Jamestown High School Principal Adam Gehlhar received one of education’s highest honors on Tuesday, the Milken Educator Award.

The award came as a surprise during a student assembly with Kirsten Baesler, superintendent of the North Dakota Department of Public Instruction. She credited Gehlhar’s energy, vision and an innovative approach to reaching students with 21st century learning.

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Jane Foley, senior vice president of the Milken Educator Awards of the Milken Family Foundation in Los Angeles, said Gehlhar is the only North Dakota recipient this year. The award includes a $25,000 prize and is presented annually to around 45 teachers nationwide, she said.

“The award goes to people who have very specific qualities,” Foley said.

At both JHS and a West Fargo high schools Gehlhar introduced project-based learning, along with integrating science, technology, engineering, arts and mathematics (STEAM) into school curriculum, and developing collaborative internships in business and industry, she said. Gehlhar is also a role model who sets an example for young people and colleagues to follow, she said.

“It’s not a lifetime achievement award,” Foley said. “When you look at that face you know that he has decades ahead of him to be a leader and to make an influence.”

Gehlhar was not nominated for the award, Foley said. He was identified for his leadership and creating big school opportunities for students of smaller school districts, she said.

Gehlhar said the award was definitely a shock and that he was honored, humbled and grateful. He credited staff, faculty and students for stepping up and doing great things every day.

“It makes it really easy to lead when other people will lead if you just give them the power to do that,” Gehlhar said.

Recognizing past achievement is good, but there is also a need to continuously improve, he said.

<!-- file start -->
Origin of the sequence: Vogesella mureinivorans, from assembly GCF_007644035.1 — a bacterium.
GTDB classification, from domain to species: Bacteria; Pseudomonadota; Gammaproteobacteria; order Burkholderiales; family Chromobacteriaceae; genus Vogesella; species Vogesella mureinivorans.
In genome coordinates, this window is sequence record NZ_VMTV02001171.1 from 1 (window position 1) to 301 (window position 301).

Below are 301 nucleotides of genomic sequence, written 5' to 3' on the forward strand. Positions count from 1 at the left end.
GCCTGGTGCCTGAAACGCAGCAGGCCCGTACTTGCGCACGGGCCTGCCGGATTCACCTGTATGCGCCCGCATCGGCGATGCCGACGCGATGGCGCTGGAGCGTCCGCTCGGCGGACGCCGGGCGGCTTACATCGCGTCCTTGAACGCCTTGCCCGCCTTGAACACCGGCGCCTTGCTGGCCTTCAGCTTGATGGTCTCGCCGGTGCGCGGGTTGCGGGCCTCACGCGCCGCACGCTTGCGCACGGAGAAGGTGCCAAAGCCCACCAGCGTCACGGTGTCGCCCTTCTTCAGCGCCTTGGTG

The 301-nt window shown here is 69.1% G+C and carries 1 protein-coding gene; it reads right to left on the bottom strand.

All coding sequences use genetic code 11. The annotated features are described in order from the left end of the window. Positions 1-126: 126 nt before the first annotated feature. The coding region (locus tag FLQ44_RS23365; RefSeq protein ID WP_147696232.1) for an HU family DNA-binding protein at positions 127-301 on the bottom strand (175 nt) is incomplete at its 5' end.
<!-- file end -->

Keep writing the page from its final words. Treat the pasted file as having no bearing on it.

“Working towards a vision of a better future is really what keeps me motivated,” Gehlhar said.

Seven former Milken Awardees from North Dakota attended the presentation Tuesday including 2006 recipient Lynnette Patrick, a teacher at Louis L'Amour Elementary School. Former JHS Principal Larry Ukestad, a 1997 recipient, recalled Gehlhar as a JHS student, a strong leader and the right person to lead the school as technology becomes the big step forward in education.

“Adam has taken that leadership role to the point where right now he deserves the award,” Ukestad said.

Roger Haut, president of the Jamestown Public School Board, said the award reaffirms the decision to hire Gehlhar two years ago.

“He is good through and through,” Haut said of Gehlhar. “I am proud of the leadership we have in our board, in our administration and just where we are taking the school system. We are always trying to do better.”

Diane Hanson, School Board member, said Gehlar is very well liked by staff and students.

“He’s got a connection there that is unique and I think it really pays off with his leadership ability,” Hanson said.

Robert Lech, superintendent of Jamestown Public School District, said Gehlhar has an ability to recognize the capacity for change and facilitating change in the right way.

“Mr. Gehlhar is very innovative, a great leader, a fantastic principal, a relationship builder and he leads a school of many other professionals that are doing a tremendous job every day,” Lech said